A number of new terms have come to the marketplace since mobile’s explosion, such as SoLoMo, geo-fencing, UDID, the list goes on. Some of these terms will become part of popular culture, while others don’t even make sense! But the sooner we all get on board with more correct, local-mobile terminology, the better off our industry will be. We’ll start by highlighting essential industry terms related to mobile targeting, cutting through the overused jargon to handpick and clearly define a number of mobile targeting terms that have become part of the industry landscape for veterans and newbies alike. Geo-Fencing & Geo-targeting
Ever since we have been able to game search engines optimise websites, huge importance has been placed on an array of on-page factors. First it was Meta and keyword stuffing, then it was anchor text links and creating unique copy. But in a post-Penguin world, where over-optimisation could result in punishments, the game may be changing ever so slightly.
The UK paid search market is expected to grow by 14% and reach a value of £4.19bn by the end of 2012, up from £3.68bn in 2011. The figure, published today in our UK Paid Search Agencies Buyer’s Guide , includes media spend and money spent on agency services and consultancy. Despite challenging economic conditions, the growth in the amount of money being spent on paid search reflects the fact that it remains an effective and measurable channel for generating a positive return on investment . The flexible nature of paid search, whether in terms of spend, campaign duration and timing, or user targeting, also provides benefits which are not so direct in other forms of marketing. This year’s estimate for marketplace growth, which factors in the worsening economic climate, is broadly in line with published quarterly earnings reports from Google , which now break out UK revenues.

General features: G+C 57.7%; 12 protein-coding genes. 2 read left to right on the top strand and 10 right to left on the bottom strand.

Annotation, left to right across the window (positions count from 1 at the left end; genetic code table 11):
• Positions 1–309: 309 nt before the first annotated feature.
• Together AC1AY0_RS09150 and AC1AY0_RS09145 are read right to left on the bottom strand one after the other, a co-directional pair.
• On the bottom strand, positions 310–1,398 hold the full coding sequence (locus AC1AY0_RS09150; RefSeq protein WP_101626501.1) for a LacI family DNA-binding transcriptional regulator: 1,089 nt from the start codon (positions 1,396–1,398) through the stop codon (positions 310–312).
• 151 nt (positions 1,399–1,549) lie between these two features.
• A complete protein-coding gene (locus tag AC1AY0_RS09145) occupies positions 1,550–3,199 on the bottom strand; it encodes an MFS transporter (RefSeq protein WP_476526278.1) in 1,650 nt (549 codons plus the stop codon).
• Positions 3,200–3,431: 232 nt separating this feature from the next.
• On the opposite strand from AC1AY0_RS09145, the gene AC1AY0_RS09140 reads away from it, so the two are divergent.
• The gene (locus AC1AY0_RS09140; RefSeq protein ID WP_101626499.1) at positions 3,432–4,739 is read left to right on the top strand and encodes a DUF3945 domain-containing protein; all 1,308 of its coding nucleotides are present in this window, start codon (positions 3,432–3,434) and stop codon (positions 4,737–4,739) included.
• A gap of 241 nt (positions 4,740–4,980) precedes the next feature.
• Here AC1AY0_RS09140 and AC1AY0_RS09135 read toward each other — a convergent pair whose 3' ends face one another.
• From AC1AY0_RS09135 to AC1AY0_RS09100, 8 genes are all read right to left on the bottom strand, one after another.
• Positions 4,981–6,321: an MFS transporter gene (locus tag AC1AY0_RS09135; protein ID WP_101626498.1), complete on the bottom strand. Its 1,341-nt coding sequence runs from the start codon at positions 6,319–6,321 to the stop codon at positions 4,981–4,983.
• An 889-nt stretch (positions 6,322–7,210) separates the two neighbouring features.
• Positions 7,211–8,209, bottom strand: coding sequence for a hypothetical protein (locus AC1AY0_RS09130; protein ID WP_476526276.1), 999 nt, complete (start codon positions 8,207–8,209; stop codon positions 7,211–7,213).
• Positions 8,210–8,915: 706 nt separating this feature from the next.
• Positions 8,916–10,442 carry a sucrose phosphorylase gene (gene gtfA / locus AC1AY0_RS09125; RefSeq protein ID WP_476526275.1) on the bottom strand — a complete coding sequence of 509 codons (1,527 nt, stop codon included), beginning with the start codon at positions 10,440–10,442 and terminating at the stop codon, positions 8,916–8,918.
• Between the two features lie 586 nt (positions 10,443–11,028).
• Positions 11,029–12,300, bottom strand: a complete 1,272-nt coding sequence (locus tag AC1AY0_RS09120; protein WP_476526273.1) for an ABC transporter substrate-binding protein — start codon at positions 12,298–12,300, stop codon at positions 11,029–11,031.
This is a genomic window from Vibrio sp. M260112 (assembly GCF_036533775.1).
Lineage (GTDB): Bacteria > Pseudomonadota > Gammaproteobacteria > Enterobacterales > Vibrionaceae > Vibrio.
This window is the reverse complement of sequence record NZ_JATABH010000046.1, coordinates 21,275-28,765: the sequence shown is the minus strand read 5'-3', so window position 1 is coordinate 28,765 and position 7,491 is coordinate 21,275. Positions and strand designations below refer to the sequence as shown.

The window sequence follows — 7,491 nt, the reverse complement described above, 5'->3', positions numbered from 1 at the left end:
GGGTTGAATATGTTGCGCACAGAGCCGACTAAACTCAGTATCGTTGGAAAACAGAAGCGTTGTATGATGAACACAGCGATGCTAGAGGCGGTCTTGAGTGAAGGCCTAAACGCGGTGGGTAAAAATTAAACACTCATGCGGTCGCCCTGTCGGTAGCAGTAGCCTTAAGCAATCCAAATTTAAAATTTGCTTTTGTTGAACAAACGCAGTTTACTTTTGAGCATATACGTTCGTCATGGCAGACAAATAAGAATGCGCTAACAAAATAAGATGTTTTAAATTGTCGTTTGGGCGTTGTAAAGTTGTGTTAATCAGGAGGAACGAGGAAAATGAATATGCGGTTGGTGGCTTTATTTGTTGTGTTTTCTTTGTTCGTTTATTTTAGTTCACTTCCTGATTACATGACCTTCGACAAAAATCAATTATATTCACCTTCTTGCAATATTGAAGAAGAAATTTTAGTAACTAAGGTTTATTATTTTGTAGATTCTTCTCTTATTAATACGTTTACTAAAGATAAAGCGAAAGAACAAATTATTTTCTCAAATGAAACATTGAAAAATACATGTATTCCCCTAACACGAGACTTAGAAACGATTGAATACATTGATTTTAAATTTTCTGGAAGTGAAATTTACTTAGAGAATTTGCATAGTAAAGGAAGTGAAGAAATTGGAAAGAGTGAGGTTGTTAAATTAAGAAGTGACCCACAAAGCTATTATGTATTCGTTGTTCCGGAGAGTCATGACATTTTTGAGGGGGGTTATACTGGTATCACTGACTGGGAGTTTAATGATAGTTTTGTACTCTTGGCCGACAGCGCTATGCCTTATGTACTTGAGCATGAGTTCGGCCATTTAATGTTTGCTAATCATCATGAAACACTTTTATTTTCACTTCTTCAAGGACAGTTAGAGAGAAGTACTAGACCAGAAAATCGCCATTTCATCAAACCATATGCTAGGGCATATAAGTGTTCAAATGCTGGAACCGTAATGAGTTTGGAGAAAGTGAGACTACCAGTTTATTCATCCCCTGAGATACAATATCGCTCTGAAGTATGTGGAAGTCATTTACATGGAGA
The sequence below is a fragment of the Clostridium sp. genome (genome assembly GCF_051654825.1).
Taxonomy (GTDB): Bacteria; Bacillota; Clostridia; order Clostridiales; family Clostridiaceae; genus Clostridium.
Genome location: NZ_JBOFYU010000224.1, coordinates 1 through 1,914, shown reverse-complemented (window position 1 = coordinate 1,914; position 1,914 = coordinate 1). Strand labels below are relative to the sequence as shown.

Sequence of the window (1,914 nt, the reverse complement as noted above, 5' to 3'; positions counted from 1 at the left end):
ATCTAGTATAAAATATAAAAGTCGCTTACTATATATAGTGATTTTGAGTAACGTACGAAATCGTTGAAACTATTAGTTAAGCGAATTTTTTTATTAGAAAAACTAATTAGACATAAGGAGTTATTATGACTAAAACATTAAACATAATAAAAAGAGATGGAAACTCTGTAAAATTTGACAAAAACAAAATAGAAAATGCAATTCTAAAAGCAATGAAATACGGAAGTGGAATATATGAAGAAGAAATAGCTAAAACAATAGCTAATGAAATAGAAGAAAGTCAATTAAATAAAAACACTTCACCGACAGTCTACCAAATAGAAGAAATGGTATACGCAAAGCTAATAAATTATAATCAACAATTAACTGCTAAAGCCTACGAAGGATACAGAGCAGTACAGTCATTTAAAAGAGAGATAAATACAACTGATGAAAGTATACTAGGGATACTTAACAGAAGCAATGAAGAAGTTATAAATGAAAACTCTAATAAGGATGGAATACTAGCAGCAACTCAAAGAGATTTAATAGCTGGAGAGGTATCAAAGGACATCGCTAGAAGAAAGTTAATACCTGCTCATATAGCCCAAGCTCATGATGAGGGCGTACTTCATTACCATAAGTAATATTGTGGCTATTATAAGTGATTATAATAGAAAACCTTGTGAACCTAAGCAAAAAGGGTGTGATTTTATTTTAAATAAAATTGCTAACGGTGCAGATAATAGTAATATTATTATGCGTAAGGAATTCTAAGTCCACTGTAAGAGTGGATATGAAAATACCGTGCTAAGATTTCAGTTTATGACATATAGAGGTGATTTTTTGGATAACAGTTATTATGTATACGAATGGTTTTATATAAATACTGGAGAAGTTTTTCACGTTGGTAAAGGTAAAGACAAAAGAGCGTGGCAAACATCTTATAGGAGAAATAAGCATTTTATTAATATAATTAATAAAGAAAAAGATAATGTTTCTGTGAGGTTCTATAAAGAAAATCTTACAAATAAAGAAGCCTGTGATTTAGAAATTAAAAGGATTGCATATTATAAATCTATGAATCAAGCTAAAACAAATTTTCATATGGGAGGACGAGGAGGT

As Google vies to maintain their dominance of the online advertising market, they made a play today for a bigger chunk of the mobile ads pie. Google Places have been swallowed up by Google+ Local Pages , merging all business listings into one to be used across search, Maps, mobile, and Google+. Users can access enhanced local listings via a new Local tab in the left sidebar of Google+, by performing searches on the fly on their mobile (currently supporting Android, iOS coming soon), in Google searches, and through Maps. One notable addition: Zagat’s reviews are incorporated, taking the place of Google’s five-star rating system. Google purchased Zagat’s last year and working the review system into Google+ Local has taken down the paywall, making the service free for all users. Here’s how it works, demonstrated in a video released by Google this morning: